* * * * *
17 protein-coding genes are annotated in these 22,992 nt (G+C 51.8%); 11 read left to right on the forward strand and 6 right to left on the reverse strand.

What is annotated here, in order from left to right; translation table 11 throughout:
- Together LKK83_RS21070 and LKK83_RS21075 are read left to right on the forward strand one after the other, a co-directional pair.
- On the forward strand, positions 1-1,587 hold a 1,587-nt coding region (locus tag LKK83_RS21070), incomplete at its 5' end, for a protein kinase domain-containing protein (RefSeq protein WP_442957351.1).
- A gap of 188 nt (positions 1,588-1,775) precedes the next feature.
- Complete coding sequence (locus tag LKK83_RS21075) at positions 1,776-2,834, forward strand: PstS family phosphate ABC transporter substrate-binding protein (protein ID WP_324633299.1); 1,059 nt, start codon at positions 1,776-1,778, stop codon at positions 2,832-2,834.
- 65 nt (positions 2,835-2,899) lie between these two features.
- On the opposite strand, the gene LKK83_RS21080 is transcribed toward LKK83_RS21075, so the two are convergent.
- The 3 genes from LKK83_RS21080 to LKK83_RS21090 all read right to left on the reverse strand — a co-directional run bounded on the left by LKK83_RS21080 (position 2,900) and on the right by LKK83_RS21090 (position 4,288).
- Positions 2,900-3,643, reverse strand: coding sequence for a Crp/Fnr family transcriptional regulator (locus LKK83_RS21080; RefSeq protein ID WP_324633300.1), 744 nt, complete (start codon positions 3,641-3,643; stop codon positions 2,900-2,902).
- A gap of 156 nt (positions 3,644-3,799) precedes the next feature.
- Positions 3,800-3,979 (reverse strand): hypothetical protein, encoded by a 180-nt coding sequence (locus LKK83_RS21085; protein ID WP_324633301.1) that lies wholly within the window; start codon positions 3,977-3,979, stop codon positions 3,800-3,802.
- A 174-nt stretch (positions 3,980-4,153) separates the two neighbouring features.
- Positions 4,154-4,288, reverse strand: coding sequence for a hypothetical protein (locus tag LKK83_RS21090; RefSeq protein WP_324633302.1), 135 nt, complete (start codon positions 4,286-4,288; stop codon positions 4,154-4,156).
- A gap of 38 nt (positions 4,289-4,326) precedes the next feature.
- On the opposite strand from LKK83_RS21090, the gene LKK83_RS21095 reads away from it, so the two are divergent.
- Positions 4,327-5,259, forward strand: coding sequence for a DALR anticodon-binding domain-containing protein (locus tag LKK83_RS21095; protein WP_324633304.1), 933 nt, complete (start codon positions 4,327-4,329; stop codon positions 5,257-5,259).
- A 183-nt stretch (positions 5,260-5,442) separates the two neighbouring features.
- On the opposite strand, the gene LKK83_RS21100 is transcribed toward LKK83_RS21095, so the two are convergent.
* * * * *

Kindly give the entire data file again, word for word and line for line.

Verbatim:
17 protein-coding genes are annotated in these 22,992 nt (G+C 51.8%); 11 read left to right on the forward strand and 6 right to left on the reverse strand.

What is annotated here, in order from left to right; translation table 11 throughout:
- Together LKK83_RS21070 and LKK83_RS21075 are read left to right on the forward strand one after the other, a co-directional pair.
- On the forward strand, positions 1-1,587 hold a 1,587-nt coding region (locus tag LKK83_RS21070), incomplete at its 5' end, for a protein kinase domain-containing protein (RefSeq protein WP_442957351.1).
- A gap of 188 nt (positions 1,588-1,775) precedes the next feature.
- Complete coding sequence (locus tag LKK83_RS21075) at positions 1,776-2,834, forward strand: PstS family phosphate ABC transporter substrate-binding protein (protein ID WP_324633299.1); 1,059 nt, start codon at positions 1,776-1,778, stop codon at positions 2,832-2,834.
- 65 nt (positions 2,835-2,899) lie between these two features.
- On the opposite strand, the gene LKK83_RS21080 is transcribed toward LKK83_RS21075, so the two are convergent.
- The 3 genes from LKK83_RS21080 to LKK83_RS21090 all read right to left on the reverse strand — a co-directional run bounded on the left by LKK83_RS21080 (position 2,900) and on the right by LKK83_RS21090 (position 4,288).
- Positions 2,900-3,643, reverse strand: coding sequence for a Crp/Fnr family transcriptional regulator (locus LKK83_RS21080; RefSeq protein ID WP_324633300.1), 744 nt, complete (start codon positions 3,641-3,643; stop codon positions 2,900-2,902).
- A gap of 156 nt (positions 3,644-3,799) precedes the next feature.
- Positions 3,800-3,979 (reverse strand): hypothetical protein, encoded by a 180-nt coding sequence (locus LKK83_RS21085; protein ID WP_324633301.1) that lies wholly within the window; start codon positions 3,977-3,979, stop codon positions 3,800-3,802.
- A 174-nt stretch (positions 3,980-4,153) separates the two neighbouring features.
- Positions 4,154-4,288, reverse strand: coding sequence for a hypothetical protein (locus tag LKK83_RS21090; RefSeq protein WP_324633302.1), 135 nt, complete (start codon positions 4,286-4,288; stop codon positions 4,154-4,156).
- A gap of 38 nt (positions 4,289-4,326) precedes the next feature.
- On the opposite strand from LKK83_RS21090, the gene LKK83_RS21095 reads away from it, so the two are divergent.
- Positions 4,327-5,259, forward strand: coding sequence for a DALR anticodon-binding domain-containing protein (locus tag LKK83_RS21095; protein WP_324633304.1), 933 nt, complete (start codon positions 4,327-4,329; stop codon positions 5,257-5,259).
- A 183-nt stretch (positions 5,260-5,442) separates the two neighbouring features.
- On the opposite strand, the gene LKK83_RS21100 is transcribed toward LKK83_RS21095, so the two are convergent.